A cutaway drawing of the Super-Kamiokande Detector. The detector is a 40 meter diameter by 40 meter high cylinder filled with ultrapure water and surrounded by more than 10,000 50 centimeter phototubes, each sensitive enough to see a single photon.

Image courtesy of Super-Kamiokande.

Scintillating at Super-Kamiokande

Super-Kamiokande is, in essence, a giant cylindrical tank filled with 50,000 tons of pure water located 1,000 meters underground. The inside walls of the tank are covered with photomultiplier tubes, which detect any sparks of light that occur inside the tank.

When a neutrino strikes a neutron in a water molecule's nucleus, the two particles interact via something called the Weak Force. The neutrino and neutron go in, and out comes a proton and one of the three types of leptons (electron, muon, or tau, all of which are negatively charged). An electron neutrino will generate an electron, a muon neutrino a muon, and so on.

The lepton is ejected, traveling at extremely high speeds. Although it does not travel as quickly as light does in a vacuum, it does travel faster than light does in water, creating Cerenkov radiation – the visual equivalent of a sonic boom. The photomultiplier tubes detect the scintillating light of the Cerenkov radiation, and in so doing, they indirectly detect the neutrino.

In the control room at Super-Kamiokande, physicists monitor the experiment around the clock, watching for potential events.

“It is set up in such a way that if a candidate event arrives, it notifies that there is a candidate event,” explained Chang Kee Jung, US spokesperson for T2K. “So in some ways it is in real time that it is detected, but it is analyzed a couple of days later.”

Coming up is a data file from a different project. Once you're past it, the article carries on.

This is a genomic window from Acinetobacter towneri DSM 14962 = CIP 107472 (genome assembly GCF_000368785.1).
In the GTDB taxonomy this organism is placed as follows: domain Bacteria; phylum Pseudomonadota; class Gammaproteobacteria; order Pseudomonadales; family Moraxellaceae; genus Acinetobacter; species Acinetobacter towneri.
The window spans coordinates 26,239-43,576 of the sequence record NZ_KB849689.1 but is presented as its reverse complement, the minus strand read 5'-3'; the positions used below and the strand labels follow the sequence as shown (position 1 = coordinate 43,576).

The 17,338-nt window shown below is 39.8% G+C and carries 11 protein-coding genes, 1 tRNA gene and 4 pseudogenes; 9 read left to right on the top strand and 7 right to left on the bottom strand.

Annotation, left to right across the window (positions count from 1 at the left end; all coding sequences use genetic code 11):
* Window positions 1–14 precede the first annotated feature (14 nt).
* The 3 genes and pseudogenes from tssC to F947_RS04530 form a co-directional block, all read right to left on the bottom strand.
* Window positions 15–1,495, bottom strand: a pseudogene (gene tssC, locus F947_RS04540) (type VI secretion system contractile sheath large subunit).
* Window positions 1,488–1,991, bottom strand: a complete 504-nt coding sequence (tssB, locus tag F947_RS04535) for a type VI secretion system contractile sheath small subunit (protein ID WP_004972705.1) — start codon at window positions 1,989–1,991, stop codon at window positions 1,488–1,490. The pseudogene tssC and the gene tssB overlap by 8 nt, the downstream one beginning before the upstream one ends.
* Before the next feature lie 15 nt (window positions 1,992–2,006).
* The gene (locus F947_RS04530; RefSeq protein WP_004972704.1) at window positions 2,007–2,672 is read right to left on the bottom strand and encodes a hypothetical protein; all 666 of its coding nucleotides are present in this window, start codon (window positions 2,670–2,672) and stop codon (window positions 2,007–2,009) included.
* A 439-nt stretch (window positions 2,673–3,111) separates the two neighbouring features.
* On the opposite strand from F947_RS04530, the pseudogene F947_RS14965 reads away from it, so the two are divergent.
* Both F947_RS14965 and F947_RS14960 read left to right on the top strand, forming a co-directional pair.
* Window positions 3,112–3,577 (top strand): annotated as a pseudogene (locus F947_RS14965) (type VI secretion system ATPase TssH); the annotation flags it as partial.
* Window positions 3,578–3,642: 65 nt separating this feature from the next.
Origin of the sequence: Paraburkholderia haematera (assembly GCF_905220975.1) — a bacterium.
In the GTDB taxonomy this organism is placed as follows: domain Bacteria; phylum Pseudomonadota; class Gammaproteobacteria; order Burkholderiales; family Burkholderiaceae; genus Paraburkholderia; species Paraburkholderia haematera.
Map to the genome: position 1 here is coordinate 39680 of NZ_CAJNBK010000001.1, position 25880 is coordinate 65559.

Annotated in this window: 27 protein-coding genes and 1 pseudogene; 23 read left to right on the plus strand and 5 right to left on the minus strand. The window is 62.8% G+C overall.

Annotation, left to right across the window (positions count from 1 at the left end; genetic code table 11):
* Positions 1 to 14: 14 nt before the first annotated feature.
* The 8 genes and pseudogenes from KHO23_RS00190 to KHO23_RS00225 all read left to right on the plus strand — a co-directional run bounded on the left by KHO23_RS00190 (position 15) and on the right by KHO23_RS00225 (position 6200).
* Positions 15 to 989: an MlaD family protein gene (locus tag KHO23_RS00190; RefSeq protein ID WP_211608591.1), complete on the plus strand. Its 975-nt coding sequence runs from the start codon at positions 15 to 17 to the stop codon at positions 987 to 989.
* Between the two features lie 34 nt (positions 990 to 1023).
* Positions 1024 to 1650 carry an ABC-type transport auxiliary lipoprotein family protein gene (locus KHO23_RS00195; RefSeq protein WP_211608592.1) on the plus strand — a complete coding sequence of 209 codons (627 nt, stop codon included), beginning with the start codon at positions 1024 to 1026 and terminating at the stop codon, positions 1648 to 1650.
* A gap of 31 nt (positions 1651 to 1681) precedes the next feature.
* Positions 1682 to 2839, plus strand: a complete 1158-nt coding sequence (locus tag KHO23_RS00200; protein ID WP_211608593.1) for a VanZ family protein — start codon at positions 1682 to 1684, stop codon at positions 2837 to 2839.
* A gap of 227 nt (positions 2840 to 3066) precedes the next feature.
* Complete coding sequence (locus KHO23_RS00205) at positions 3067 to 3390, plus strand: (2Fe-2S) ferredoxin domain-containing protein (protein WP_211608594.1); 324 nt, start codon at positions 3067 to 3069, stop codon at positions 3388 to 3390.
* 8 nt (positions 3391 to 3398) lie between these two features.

Super-Kamiokande events are analyzed on site in Kamioka using local computational resources. But to answer the question of how rapidly neutrinos change from muon neutrinos into electron neutrinos, they need a basis for comparison.

Drawing comparisons

Back in Tokai, the Near Detector recorded a great deal of information on the outgoing muon neutrinos. That data is transmitted to a computer cluster at KEK in Tsukuba, Japan.

“A lot of processing will be done at KEK,” said Ian Taylor, a researcher with the US T2K collaboration. “The file output from that will be distributed to the Tier 1 and Tier 2 sites.”

Taylor and Jung caution not to confuse their tier system with the more familiar LHC Computing Grid (LCG) system. Within T2K, Tier 1 sites are distinguished by the fact that they have complete copies of the raw data, the reconstructions, and even the calibrations data. Tier 2 sites will not have the calibration data, and Tier 3 sites will have to download data as needed.

The North American Tier 1 site is located at TRIUMF, a subatomic physics laboratory in Vancouver, Canada. In Europe, the Tier 1 site is located at the Rutherford Appleton Laboratory in Didcot, UK.

“The different countries have taken different approaches,” Taylor said. “It’s a lot of work to set up our software on the grid, and for the amount of monte carlos we need to do, it's just not worthwhile” for the US collaboration.

The Europeans have chosen a different approach, however. The multinational T2K collaboration is already using a global EGEE virtual organization, t2k.org, to authenticate and distribute data.

“Collaborators all over the globe are accessing this data using LCG grid tools and processing small amounts locally,” said Ben Still, a researcher with the UK T2k collaboration. In other words, at the moment, the grid is being used to distribute data, but not to process it.

In the UK, there are plans for that to change. “I am developing scripts for running over data and producing monte carlo simulation data,” Still said. “We hope to be up and running on the Grid in time for the next physics data taking beam runs.”

—Miriam Boon, iSGTW